Early Birds Go To San Diego, 1975
  EARLY BIRDS AT BALBOA PARKLeft to Right --- Paul Garber, Dale Anderson (guest), Anthony Stadlman, Paul Wilber, Ralph Carter, "Matty" Laird, Leo Kimball, "Sinnie" Sinclair, Bob Warren, Melvin Hodgdon, George Clark, James Krull, Forrest Wysong, P. H. Spencer, Charlie Willard, Hamilton Lee, E. M. Allison (guest), Dave Young, Walt Addems, Joe Torrey, Erik Hildes Heim and Will Parker  

  I speak for All Hands as I thank President-Secretary Forrest Wysong, Reunion Program Chairman Ralph Carter, and the Reunion Committe for their excellent arrangements for our comfort, entertainment, and the enjoyable, instructive program. Forrest made three round trips between his home in Los Angeles and San Diego to plan events and secure accommodations, while Ralph through his professional contacts was able to obtain lenient rates and pleasant quarters at a first class hotel -- the El Cortez -- where he had formerly been the manager.
     "Buttons" and I arrived on Wednesday, in response to a luncheon invitation from Tom Sefton, long- time friend of aviation and a prominent banker of the city. Among the guests was Major Reuben Fleet, known to all of us as an eminent pilot, airplane designer, manufacturer, and philanthropist. I first met Major Fleet when he landed a Curtiss JN4-H mailplane on the Polo Grounds in Washington, May 15, 1918, to inaugurate the world's first air mail service to be maintained on a continuous schedule between fixed stations. From that 218-mile route have extended all of the airmail routes of the world. The Early Birds join with the entire flying fraternity in mourning the recent death of this very fine gentleman.
     Saturday morning we bussed out to the Naval Air Station at North Island, an area rich in memories of Early Birds: Curtiss, Hallett, Callan, Towers, Waterman, Whiting, and many others whose names come to mind. Seaman Charles Bates, who was assigned to be our guide entered the bus as we came to the Base, and entertained us with descriptions of the principal buildings as well as his personal comments on Navy life. The carrier "Ranger" was moored dockside. As we drove there and looked at the great length and beam of this ship we were impressed by the extensive gear that constitutes a modern Naval vessel and the enormous organization that is required to keep it in service.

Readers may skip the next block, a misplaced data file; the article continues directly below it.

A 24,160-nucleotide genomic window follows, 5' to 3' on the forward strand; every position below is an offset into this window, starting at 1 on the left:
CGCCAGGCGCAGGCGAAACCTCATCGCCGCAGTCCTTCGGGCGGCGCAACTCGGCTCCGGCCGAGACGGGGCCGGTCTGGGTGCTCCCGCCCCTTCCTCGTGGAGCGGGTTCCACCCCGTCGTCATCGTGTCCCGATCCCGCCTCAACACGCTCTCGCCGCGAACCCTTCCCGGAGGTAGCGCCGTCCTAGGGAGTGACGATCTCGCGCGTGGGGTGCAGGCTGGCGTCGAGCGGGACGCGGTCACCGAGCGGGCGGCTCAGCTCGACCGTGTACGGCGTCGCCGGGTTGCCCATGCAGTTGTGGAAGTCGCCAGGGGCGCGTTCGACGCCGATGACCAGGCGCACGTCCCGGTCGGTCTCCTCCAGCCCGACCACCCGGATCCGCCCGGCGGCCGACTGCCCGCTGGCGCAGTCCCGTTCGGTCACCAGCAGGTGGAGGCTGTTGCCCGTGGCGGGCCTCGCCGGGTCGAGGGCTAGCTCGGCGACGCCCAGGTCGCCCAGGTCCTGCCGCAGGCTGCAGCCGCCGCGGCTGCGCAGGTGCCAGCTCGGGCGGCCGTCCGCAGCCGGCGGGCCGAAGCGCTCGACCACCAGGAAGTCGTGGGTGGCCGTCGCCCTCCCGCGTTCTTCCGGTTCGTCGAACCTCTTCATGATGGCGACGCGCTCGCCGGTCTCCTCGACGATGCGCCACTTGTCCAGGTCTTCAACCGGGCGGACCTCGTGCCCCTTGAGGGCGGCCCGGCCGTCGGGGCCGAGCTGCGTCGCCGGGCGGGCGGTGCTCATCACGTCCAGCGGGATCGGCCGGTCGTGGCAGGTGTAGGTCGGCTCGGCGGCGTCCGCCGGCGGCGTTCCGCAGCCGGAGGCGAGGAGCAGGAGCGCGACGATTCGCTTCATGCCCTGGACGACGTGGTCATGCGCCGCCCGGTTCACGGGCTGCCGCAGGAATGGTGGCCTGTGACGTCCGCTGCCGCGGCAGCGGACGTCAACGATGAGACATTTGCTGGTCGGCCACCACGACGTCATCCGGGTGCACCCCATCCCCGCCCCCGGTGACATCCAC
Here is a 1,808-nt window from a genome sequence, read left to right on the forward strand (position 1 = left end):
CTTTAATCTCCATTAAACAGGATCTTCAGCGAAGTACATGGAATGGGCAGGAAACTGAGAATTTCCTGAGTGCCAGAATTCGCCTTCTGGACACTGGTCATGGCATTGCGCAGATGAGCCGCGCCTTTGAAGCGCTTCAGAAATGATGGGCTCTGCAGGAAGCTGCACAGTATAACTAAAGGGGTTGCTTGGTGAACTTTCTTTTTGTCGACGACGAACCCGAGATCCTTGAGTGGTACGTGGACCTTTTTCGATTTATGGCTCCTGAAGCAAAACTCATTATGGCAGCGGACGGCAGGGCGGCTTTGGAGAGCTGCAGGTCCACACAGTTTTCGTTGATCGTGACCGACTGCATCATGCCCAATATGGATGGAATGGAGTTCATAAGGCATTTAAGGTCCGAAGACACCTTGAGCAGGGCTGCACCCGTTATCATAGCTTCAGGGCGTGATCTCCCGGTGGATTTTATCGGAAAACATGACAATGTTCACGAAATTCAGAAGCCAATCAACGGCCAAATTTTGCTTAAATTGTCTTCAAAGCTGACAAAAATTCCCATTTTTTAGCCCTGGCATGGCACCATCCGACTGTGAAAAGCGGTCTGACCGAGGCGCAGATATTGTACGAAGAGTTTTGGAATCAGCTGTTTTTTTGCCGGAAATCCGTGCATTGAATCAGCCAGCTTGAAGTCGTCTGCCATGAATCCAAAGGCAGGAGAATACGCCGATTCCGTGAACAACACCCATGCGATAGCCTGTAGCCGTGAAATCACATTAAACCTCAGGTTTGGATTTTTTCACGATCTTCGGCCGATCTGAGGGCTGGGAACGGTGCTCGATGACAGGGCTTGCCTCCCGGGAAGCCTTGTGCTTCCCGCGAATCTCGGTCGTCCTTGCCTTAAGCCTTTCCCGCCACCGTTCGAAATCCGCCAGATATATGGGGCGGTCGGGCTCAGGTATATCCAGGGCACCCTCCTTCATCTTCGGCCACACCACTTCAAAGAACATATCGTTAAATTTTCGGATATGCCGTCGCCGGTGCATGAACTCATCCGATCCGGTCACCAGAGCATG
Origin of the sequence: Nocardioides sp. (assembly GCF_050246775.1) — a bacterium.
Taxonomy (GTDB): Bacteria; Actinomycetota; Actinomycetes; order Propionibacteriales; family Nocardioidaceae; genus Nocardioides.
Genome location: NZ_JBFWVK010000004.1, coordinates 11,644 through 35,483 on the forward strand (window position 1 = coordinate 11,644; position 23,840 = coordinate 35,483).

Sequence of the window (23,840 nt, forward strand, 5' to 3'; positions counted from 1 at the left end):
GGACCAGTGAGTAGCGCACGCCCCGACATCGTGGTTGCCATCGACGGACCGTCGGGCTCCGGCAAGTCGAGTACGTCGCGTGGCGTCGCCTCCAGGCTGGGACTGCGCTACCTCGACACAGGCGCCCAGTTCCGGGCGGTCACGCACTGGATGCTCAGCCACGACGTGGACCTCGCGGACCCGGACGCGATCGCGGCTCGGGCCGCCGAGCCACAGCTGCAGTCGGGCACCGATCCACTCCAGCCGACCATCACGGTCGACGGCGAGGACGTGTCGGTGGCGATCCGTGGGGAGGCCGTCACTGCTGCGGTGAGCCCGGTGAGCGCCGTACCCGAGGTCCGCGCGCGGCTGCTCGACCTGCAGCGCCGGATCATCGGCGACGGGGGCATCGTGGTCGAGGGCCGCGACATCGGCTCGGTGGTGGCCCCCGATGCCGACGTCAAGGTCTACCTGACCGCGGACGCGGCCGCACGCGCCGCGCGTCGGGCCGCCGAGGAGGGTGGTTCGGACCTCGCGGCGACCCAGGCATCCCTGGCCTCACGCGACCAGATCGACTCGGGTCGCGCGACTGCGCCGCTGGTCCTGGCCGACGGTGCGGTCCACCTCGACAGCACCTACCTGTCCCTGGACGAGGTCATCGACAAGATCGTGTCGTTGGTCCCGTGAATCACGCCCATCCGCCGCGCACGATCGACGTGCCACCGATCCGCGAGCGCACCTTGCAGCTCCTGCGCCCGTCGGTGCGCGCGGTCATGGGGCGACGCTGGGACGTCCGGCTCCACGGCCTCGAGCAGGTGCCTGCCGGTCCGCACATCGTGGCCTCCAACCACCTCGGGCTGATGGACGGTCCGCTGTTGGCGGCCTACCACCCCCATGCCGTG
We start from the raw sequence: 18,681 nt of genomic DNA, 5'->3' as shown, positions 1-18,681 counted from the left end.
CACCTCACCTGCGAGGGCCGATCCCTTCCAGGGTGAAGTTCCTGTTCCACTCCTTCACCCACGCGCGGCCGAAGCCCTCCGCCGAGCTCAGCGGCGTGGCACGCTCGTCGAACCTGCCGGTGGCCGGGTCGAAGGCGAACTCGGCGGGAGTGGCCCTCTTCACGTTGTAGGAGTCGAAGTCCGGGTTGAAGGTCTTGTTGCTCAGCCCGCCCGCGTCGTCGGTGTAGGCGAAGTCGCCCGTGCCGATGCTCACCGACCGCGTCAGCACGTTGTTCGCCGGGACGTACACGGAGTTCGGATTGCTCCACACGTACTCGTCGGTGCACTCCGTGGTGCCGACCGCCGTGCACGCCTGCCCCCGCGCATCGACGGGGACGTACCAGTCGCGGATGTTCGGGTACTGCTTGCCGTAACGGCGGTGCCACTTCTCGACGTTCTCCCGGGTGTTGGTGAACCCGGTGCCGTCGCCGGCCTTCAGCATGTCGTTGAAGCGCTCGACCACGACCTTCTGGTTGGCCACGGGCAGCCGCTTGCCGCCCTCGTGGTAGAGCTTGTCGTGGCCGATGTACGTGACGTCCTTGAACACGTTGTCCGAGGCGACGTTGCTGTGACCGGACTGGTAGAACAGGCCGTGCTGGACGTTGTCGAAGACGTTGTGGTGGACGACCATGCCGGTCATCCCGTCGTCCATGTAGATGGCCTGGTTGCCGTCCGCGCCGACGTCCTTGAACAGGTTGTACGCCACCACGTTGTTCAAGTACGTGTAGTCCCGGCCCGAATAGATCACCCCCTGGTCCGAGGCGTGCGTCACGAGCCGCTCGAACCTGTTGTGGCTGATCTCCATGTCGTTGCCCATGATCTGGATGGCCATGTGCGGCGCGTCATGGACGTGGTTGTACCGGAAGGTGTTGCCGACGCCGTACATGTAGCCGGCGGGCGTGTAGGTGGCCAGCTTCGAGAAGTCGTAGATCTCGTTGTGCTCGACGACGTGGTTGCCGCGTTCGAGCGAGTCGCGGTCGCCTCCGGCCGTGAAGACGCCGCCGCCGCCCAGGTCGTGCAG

Having learned that a Stearman Navy Trainer had been flown from Torrance Airport to this Base for display as a contrast during celebration of our Navy's 200th anniversary, we bussed over to see it. There we met the owner, Commander Jack H. T. Prentice, and Captain Bill McKenzie, both U.S.N. Reserve, retired: and their beautiful airplane, restored to its original appearance by a combination of skill and love. They were proud to show it to us. Forrest and I climbed into the cockpits and the Birds gathered around to "ooh" and "ahh" and take our pictures.
     The next morning at breakfast we chatted with dear friends and again expressed our appreciation for the generosity of the sponsors who had helped to finance our Reunion. They were: Mr. and Mrs. Randolph H. Baldwin, Roy P. Bridges, Douglas Aircraft Company division of McDonnell-Douglas Corporation, John C. Brizendine, President; Mrs. Ruth S. Fleischer, Viola Gentry, Mr. and Mrs. Russell Holderman, Mrs. John K. LaGrone, Lockheed Aircraft Corporation, D. J. Houghton, Chairman; Mr. and Mrs. Glenn E. Messer, Mrs. Marvel Morehouse, Page Airways Inc., Gerald G. Wilmot, President; Teledyne Ryan Aeronautical, Bruce B. Jackson, Manager, Customer service; and Roy C. Votaw.
From The Early Birds of Aviation CHIRP, March 1976, Number 82

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